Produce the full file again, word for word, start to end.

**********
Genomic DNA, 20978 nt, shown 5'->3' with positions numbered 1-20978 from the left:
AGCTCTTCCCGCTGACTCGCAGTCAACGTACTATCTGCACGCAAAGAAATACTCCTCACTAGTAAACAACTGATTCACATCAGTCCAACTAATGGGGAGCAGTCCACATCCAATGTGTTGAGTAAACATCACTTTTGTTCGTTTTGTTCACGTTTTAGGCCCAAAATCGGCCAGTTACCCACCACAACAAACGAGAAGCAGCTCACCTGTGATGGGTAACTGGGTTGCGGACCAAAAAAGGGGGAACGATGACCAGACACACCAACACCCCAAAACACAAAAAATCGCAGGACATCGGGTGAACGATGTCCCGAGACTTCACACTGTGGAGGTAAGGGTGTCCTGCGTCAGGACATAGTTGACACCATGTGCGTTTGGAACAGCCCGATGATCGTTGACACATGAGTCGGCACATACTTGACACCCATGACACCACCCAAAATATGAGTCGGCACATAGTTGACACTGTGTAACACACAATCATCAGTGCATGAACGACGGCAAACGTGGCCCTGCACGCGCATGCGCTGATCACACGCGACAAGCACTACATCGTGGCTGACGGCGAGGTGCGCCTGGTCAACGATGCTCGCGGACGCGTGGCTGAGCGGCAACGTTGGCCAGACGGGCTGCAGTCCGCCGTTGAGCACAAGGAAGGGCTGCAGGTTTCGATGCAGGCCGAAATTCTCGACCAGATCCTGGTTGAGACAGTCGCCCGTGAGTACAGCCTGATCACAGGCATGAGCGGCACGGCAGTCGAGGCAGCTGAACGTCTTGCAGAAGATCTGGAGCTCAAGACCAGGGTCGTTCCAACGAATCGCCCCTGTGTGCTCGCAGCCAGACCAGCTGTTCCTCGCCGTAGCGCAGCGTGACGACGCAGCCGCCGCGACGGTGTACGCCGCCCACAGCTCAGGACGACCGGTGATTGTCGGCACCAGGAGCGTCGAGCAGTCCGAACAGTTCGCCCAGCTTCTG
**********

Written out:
Genomic DNA, 20978 nt, shown 5'->3' with positions numbered 1-20978 from the left:
AGCTCTTCCCGCTGACTCGCAGTCAACGTACTATCTGCACGCAAAGAAATACTCCTCACTAGTAAACAACTGATTCACATCAGTCCAACTAATGGGGAGCAGTCCACATCCAATGTGTTGAGTAAACATCACTTTTGTTCGTTTTGTTCACGTTTTAGGCCCAAAATCGGCCAGTTACCCACCACAACAAACGAGAAGCAGCTCACCTGTGATGGGTAACTGGGTTGCGGACCAAAAAAGGGGGAACGATGACCAGACACACCAACACCCCAAAACACAAAAAATCGCAGGACATCGGGTGAACGATGTCCCGAGACTTCACACTGTGGAGGTAAGGGTGTCCTGCGTCAGGACATAGTTGACACCATGTGCGTTTGGAACAGCCCGATGATCGTTGACACATGAGTCGGCACATACTTGACACCCATGACACCACCCAAAATATGAGTCGGCACATAGTTGACACTGTGTAACACACAATCATCAGTGCATGAACGACGGCAAACGTGGCCCTGCACGCGCATGCGCTGATCACACGCGACAAGCACTACATCGTGGCTGACGGCGAGGTGCGCCTGGTCAACGATGCTCGCGGACGCGTGGCTGAGCGGCAACGTTGGCCAGACGGGCTGCAGTCCGCCGTTGAGCACAAGGAAGGGCTGCAGGTTTCGATGCAGGCCGAAATTCTCGACCAGATCCTGGTTGAGACAGTCGCCCGTGAGTACAGCCTGATCACAGGCATGAGCGGCACGGCAGTCGAGGCAGCTGAACGTCTTGCAGAAGATCTGGAGCTCAAGACCAGGGTCGTTCCAACGAATCGCCCCTGTGTGCTCGCAGCCAGACCAGCTGTTCCTCGCCGTAGCGCAGCGTGACGACGCAGCCGCCGCGACGGTGTACGCCGCCCACAGCTCAGGACGACCGGTGATTGTCGGCACCAGGAGCGTCGAGCAGTCCGAACAGTTCGCCCAGCTTCTG